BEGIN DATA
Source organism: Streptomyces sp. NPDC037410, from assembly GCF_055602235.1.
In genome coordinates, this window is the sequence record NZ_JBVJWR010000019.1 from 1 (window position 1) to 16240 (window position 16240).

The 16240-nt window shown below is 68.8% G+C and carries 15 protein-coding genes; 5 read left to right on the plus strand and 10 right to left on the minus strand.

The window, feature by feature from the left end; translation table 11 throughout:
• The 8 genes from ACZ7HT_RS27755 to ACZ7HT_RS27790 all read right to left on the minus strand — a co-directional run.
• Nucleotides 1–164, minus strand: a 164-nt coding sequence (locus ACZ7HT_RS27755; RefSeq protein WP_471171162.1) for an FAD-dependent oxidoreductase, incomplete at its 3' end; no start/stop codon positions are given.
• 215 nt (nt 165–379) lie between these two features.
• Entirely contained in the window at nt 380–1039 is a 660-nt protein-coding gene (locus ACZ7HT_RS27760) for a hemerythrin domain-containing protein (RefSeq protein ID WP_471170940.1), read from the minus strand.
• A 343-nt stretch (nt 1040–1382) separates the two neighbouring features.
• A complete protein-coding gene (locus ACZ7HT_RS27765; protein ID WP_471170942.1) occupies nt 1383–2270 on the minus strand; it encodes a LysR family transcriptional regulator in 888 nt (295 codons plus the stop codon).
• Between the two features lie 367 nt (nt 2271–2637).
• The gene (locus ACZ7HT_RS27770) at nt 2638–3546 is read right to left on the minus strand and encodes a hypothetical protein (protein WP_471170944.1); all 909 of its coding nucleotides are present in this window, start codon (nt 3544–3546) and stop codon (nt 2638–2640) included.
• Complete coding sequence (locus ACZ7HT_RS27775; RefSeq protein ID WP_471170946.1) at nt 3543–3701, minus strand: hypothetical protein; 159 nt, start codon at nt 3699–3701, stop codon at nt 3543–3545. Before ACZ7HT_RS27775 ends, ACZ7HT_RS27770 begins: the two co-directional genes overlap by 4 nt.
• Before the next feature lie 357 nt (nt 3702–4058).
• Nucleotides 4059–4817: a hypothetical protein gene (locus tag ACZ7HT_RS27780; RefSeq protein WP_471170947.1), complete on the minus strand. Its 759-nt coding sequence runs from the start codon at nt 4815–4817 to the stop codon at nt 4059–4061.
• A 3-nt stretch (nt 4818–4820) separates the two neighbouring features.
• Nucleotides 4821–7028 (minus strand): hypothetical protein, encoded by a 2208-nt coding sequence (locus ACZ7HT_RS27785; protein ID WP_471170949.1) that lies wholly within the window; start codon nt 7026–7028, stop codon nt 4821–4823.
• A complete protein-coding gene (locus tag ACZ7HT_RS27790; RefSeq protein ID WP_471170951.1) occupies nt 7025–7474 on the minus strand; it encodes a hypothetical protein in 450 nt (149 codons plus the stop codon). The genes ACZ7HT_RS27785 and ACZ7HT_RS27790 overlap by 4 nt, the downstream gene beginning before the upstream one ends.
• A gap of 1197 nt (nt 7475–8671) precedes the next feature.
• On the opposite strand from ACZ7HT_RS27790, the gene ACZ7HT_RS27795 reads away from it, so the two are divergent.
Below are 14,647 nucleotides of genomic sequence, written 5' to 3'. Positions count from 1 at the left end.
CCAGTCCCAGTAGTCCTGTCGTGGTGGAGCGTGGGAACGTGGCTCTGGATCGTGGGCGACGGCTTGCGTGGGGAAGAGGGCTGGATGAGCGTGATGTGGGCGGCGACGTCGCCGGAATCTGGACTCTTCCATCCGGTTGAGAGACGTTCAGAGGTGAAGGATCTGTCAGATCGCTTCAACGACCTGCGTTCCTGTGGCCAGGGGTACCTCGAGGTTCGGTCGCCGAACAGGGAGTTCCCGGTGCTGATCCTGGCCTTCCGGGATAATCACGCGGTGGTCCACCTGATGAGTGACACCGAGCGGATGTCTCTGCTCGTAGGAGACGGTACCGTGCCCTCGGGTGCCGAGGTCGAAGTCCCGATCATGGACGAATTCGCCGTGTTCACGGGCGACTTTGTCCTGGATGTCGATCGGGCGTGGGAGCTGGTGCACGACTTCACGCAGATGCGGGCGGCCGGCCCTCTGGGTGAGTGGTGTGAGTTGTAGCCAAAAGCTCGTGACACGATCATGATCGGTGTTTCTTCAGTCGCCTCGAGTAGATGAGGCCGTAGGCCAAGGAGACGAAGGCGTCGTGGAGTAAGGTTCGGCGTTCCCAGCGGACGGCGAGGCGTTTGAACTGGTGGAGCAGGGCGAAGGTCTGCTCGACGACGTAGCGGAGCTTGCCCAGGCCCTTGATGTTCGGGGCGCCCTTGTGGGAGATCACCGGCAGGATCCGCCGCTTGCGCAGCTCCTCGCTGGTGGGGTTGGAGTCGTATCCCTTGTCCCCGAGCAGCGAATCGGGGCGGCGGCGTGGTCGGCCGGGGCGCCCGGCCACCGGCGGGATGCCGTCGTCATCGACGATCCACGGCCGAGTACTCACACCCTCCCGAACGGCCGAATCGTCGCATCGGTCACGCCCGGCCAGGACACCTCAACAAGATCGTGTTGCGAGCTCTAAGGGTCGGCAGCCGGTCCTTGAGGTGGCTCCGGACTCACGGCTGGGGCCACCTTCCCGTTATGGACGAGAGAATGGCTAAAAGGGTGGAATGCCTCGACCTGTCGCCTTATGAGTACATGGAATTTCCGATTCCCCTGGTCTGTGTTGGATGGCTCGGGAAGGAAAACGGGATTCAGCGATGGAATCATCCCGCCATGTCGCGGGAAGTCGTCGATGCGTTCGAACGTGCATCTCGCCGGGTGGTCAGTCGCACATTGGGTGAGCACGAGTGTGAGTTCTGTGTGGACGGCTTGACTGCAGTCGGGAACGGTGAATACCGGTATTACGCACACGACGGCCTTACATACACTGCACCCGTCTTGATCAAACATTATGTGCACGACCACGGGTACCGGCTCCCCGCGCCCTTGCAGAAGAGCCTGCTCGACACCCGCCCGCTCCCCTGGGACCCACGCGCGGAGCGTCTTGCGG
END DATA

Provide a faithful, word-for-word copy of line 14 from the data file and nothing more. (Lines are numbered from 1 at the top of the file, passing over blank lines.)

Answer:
• Before the next feature lie 357 nt (nt 3702–4058).